Copyright @ Lenovo US

    Using Juju's LXD provider is the least-hassle way to start an experience of Juju and its charms. However, if you have done charm development for a while, you know making a one line of code change, deploying charm, then wait to see the new code got executed ← it's good 5-10 minutes per cycle. These add up quickly when you are in the middle of churning out code to get your ideas written. Not to mention creating a new machine is 2x slower, and bootstraping a new controller is even worse. I had experience in Shanghai sitting 30+ minutes for a new controller due to the location's unreliable connections, and sometimes it just failed w/ a timeout.

    What to do? The goal is to create a way to reduce this trial-error cycle as much as possible so to speed up code development.


    If you watch juju debug-log while it deploys a charm, you start to realize that there are roughly seven steps:

    1. creating a container (will discuss --to switch later)
    2. update/upgrade the new container
    3. provisioning container with Juju agent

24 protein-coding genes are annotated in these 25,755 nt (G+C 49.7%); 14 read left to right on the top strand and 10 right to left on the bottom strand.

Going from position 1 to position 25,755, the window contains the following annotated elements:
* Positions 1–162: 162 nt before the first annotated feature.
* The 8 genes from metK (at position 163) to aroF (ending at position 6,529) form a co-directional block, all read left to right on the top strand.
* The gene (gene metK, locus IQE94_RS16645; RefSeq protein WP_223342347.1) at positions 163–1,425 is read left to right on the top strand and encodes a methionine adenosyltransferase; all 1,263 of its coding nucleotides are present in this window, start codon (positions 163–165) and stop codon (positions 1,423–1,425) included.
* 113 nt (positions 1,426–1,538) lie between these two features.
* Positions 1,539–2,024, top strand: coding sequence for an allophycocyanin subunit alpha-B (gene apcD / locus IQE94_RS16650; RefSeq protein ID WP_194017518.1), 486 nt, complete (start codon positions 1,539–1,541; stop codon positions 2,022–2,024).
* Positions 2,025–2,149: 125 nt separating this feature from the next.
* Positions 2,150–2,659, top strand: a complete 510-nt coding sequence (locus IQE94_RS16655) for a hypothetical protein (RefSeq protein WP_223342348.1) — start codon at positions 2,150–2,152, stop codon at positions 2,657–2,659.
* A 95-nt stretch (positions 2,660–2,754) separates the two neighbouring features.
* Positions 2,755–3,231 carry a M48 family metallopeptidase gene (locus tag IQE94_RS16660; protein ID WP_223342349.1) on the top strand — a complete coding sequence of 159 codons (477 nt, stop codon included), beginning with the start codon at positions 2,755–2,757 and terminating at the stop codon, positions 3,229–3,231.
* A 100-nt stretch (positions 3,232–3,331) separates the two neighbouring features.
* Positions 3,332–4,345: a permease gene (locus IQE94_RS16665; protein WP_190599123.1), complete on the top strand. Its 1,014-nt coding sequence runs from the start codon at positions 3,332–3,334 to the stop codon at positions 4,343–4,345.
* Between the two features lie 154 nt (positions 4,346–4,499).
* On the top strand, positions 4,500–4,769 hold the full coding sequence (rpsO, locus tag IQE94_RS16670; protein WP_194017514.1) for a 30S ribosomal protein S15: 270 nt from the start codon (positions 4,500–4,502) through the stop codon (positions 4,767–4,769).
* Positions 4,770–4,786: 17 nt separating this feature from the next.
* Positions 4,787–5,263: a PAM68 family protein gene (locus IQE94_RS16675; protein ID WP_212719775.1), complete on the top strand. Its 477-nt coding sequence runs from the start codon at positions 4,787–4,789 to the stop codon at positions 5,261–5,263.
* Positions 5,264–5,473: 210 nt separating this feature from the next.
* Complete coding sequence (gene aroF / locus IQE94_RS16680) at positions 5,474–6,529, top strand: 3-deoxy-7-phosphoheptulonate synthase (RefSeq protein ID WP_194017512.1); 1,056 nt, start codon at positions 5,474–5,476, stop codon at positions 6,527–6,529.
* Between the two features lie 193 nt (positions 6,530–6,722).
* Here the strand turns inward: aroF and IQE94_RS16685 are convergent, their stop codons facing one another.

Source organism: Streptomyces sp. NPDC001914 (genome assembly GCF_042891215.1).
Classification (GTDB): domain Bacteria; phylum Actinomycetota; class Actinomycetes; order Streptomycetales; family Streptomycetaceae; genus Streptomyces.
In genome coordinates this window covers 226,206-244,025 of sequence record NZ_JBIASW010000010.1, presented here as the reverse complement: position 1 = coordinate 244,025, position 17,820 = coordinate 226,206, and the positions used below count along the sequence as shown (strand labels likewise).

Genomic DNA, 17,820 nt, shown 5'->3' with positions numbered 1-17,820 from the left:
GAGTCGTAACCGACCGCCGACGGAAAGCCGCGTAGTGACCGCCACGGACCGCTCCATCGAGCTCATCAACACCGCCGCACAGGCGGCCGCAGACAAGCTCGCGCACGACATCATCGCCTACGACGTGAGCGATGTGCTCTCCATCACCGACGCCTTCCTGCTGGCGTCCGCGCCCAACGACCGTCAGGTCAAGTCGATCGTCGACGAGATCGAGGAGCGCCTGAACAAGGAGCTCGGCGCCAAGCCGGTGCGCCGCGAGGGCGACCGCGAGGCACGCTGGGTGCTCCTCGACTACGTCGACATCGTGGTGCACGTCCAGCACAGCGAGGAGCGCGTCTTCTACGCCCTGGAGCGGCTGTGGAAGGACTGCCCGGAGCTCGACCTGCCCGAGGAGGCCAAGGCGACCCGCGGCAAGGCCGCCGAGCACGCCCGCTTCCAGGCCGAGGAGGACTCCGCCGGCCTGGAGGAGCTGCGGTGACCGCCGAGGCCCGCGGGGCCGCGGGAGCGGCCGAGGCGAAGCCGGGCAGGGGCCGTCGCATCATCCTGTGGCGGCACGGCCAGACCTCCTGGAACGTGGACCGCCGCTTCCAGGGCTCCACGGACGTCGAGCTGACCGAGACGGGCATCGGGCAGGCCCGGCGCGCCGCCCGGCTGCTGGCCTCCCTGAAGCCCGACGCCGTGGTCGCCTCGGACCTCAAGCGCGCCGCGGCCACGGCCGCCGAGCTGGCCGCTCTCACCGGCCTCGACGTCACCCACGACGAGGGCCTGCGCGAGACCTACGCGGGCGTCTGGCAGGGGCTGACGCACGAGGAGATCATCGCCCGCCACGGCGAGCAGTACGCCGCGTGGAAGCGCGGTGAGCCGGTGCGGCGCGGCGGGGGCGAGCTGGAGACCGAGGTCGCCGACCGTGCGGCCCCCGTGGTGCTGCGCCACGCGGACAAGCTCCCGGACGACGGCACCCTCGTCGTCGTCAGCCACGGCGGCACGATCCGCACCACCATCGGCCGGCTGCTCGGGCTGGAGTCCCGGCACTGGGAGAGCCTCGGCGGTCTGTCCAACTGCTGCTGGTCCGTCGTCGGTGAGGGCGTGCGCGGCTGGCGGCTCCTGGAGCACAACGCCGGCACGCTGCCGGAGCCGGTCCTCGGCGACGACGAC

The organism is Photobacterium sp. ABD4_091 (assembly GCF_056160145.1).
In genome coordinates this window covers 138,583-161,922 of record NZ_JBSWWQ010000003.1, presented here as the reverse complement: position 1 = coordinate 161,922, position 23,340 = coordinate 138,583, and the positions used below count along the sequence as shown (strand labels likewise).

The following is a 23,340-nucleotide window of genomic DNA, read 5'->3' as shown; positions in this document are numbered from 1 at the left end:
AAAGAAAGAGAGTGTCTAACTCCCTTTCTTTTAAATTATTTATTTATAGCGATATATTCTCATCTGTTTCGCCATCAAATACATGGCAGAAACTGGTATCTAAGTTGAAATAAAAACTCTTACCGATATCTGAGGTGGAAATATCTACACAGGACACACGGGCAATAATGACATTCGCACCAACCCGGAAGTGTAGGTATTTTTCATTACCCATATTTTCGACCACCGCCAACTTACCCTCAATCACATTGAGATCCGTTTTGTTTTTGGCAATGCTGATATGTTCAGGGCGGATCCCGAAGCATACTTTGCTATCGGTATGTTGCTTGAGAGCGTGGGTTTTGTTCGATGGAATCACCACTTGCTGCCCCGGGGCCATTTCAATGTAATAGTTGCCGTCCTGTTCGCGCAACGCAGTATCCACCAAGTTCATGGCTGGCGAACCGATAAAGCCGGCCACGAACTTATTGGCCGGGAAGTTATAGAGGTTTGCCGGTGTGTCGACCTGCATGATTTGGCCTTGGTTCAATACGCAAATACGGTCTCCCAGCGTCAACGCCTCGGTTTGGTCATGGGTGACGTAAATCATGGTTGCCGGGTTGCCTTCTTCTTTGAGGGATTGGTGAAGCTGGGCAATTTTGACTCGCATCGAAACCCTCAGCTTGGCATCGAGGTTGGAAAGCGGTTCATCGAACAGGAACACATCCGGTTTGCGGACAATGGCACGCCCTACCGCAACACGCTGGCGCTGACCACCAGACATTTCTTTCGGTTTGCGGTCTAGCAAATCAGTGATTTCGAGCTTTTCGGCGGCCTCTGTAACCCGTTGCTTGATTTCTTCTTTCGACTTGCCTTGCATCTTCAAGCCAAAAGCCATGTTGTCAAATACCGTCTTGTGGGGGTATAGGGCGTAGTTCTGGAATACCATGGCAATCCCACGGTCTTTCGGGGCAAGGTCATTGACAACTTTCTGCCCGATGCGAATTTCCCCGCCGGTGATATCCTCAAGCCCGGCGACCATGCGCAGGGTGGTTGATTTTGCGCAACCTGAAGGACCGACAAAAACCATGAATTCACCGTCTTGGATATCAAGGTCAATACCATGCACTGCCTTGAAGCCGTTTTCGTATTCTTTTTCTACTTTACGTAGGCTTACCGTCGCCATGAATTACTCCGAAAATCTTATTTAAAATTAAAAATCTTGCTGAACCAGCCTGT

4. installing charm software. This itself includes:
    5. transfering charm files to container
    6. installing /wheelhouse packages
    7. run charm's hooks/install to kick of charm code

    The last step is what we care about, the rest are there to construct a runtime environment for charm code. So, can we eliminate them or reduce them?

    Also, the most time consuming pieces are when Juju/agent is hitting a remote repo for system update or package installation. Therefore, limiting these is greatly desired.


    Strategy we are to present here is to use a custom-built image so that it has all required package pre-installed. This does not eliminate repo-hit completly, but it reduces the necessity of downloading 100+M of packages, each time! Package installer (apt, yum, pip ) will simply reply package xyz is already installed — much faster.

    create a gold image

    First, we create a gold copy that has everything pre-installed, pre-configured as much as you'd like to:

    1. Follow instruction to launch a standard image:

      $ lxc launch ubuntu:14.04 gold
    2. SSH to your new container, install system packages:

      $ lxc exec gold bash